There are times in my life when, like Elijah, things have gotten very difficult. I might mistakenly think like Elijah, that I am the only one that has a passion for God and everyone else must be off on some beach somewhere sipping iced tea. Sometimes I see so many flaws in the people at church, that I think that no one is taking God seriously, or at least as seriously as I am. I conclude that I am the only one with a heart for God. My friend, that’s what Elijah was thinking, and he was wrong. God had not abandoned Israel. God has not abandoned the church. Elijah needed a fresh vision of God and a commitment to serve Him whether or not he saw anyone else serving Him. The truth was, Elijah was not alone. Neither are you.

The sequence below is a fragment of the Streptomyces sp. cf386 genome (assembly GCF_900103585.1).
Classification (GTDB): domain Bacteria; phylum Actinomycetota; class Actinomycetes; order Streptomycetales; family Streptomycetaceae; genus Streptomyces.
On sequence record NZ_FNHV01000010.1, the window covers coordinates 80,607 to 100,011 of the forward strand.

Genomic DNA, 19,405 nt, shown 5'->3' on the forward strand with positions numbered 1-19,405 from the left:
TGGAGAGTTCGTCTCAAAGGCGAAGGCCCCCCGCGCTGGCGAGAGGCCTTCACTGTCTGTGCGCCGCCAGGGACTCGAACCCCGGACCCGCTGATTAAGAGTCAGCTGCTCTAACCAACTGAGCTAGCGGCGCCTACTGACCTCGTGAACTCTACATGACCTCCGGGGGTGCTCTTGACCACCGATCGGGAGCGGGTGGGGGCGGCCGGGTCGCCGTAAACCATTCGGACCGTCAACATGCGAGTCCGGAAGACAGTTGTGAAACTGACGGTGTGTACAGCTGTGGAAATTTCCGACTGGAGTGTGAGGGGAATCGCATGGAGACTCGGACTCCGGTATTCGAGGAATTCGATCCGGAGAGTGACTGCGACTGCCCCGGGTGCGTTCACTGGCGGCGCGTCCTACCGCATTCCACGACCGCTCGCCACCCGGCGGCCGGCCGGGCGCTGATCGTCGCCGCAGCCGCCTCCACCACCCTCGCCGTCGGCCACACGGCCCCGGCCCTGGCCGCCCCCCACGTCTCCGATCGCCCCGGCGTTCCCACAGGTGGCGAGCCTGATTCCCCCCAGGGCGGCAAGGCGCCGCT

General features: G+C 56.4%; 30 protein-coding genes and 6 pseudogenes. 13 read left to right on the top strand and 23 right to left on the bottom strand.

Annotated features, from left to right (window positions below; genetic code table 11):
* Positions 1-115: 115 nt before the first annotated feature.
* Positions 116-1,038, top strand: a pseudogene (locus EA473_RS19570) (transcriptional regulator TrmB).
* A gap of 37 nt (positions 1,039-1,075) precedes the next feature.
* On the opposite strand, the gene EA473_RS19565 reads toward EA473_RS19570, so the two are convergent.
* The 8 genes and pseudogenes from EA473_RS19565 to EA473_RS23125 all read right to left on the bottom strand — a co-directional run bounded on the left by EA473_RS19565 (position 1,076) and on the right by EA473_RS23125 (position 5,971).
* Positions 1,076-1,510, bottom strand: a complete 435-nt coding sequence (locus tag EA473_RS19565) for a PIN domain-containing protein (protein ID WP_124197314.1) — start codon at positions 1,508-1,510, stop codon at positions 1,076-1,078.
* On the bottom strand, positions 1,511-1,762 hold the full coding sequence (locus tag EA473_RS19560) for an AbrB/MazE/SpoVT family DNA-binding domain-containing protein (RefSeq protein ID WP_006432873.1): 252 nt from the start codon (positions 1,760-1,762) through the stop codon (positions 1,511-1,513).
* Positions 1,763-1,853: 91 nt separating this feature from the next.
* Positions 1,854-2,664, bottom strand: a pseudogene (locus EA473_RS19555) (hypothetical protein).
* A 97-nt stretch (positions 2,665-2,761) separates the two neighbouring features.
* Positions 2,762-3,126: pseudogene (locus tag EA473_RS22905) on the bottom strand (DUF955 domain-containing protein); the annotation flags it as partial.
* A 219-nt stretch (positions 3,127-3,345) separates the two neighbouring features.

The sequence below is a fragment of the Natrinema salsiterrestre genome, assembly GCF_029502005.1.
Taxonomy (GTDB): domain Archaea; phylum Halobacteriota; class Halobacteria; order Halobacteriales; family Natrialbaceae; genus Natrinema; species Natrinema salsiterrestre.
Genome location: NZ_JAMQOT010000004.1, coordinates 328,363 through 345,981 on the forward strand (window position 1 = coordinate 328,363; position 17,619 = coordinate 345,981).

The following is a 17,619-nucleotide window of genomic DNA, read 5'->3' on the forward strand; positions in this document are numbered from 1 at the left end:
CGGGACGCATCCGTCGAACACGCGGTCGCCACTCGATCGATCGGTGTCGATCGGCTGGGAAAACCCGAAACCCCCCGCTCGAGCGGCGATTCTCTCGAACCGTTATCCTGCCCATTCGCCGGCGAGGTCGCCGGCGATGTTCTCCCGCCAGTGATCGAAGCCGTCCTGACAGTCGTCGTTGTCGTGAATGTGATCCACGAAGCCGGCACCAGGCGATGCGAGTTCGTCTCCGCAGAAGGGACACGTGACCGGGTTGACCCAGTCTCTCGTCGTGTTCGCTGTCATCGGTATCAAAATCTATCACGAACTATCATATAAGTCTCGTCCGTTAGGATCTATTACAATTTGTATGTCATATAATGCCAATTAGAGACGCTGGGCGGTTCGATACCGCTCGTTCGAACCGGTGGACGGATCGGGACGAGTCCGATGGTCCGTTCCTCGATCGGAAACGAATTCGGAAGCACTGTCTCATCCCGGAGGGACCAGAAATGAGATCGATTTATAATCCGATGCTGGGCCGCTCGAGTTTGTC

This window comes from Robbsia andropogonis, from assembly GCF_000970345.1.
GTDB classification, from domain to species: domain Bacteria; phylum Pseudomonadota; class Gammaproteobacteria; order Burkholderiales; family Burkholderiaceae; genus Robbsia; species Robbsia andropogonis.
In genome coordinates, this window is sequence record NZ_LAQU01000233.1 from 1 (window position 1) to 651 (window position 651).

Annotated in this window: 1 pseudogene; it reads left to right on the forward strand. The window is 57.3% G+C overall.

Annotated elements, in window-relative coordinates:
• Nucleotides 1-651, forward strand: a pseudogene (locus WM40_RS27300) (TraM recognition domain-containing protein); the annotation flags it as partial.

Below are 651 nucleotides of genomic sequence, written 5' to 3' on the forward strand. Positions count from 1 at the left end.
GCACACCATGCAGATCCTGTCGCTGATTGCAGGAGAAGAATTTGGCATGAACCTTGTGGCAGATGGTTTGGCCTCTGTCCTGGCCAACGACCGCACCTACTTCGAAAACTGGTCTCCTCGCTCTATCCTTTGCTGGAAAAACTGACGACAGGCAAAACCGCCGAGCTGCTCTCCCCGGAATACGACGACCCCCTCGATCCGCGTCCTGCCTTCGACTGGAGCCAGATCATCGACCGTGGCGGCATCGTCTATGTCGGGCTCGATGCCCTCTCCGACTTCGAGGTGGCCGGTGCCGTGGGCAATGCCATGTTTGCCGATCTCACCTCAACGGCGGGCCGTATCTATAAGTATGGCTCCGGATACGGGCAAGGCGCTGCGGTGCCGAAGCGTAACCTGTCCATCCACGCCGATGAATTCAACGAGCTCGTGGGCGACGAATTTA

When I read about the condition of the nation of Judah that Hezekiah inherited from his father Ahaz, I can’t help but think of the parallel with our own United States of America. The nation of Judah had fallen into a world of hurt, and there was a reason for the trouble. Hezekiah recognized the problem and dealt with it by working to restore Temple worship in Jerusalem. His father Ahaz had closed the place up while promoting the worship of just about every god under the sun. Hezekiah spoke to the Levites heading up the restoration project, “For our fathers have trespassed and done evil in the eyes of the Lord our God; they have forsaken Him, have turned their faces away from the dwelling place of the Lord, and turned their backs on Him. …Therefore the wrath of the Lord fell upon Judah and Jerusalem, and He has given them up to trouble, to desolation, and to jeering, as you see with your eyes” (2 Chronicles 29:6,8).